KPMG and REC, UK report on jobs
Permanent staff appointments rise at record pace as pandemic restrictions ease further in May
Permanent staff appointments rise at record pace as pandemic restrictions ease further
- Rapid increases in permanent placements and temp billings.
- Vacancy growth hits highest since January 1998.
- but supply of workers drops at quickest rate for four years
A further easing of COVID-19 restrictions and the reopening of more sectors of the economy spurred a marked increase in hiring activity in May, according to the latest KPMG and REC, UK Report on Jobs survey, compiled by IHS Markit. Permanent staff appointments rose at a record pace, while temp billings growth was also historically sharp. Demand for workers increased at the fastest rate for over 23 years.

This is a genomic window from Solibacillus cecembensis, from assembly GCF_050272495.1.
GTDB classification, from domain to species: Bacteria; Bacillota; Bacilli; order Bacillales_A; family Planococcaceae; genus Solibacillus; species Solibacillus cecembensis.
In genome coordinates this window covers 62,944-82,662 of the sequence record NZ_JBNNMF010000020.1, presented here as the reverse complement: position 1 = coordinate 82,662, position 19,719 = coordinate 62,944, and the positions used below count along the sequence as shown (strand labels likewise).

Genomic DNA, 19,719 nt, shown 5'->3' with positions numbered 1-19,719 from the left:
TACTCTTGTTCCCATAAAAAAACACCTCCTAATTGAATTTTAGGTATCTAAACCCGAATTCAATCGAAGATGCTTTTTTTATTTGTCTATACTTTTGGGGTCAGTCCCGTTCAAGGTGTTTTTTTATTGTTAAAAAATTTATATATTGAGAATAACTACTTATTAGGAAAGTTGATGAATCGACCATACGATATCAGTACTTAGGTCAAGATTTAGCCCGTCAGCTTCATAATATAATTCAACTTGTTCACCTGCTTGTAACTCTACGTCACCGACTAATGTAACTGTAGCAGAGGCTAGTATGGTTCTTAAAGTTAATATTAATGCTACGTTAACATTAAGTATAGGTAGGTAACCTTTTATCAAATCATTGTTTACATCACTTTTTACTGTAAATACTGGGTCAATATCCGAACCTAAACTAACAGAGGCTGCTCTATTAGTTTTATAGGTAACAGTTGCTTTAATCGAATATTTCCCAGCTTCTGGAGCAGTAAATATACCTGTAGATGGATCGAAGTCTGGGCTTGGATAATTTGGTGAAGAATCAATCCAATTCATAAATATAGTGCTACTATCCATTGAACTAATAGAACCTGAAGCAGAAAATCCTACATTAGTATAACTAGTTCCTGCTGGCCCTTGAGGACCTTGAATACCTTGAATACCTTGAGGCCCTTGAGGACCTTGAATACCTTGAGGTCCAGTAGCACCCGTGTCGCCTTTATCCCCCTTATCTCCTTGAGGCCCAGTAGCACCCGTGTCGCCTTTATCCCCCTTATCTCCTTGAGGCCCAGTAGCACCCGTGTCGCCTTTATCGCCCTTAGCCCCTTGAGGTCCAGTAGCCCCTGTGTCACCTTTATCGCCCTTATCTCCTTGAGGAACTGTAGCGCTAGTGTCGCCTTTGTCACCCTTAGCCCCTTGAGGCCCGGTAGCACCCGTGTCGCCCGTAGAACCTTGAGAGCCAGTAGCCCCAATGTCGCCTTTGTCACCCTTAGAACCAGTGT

At the same time, the deterioration in staff supply intensified, with overall candidate availability declining at the quickest rate since May 2017. Lower staff supply and rising vacancies led to further increases in starting pay, with both starting salaries and temp pay expanding at sharper rates than in April.
The report is compiled by IHS Markit from responses to questionnaires sent to a panel of around 400 UK recruitment and employment consultancies.
Permanent Placements/Temporary Billings
Unprecedented increase in permanent placements as more parts of UK economy reopen
Improved market confidence amid a further reopening of the UK economy contributed to the sharpest increase in permanent placements in over 23-and-a-half years of data collection in May. Temp billings also rose rapidly, expanding at the quickest rate for more than six years.
Demand for staff rises at near-record pace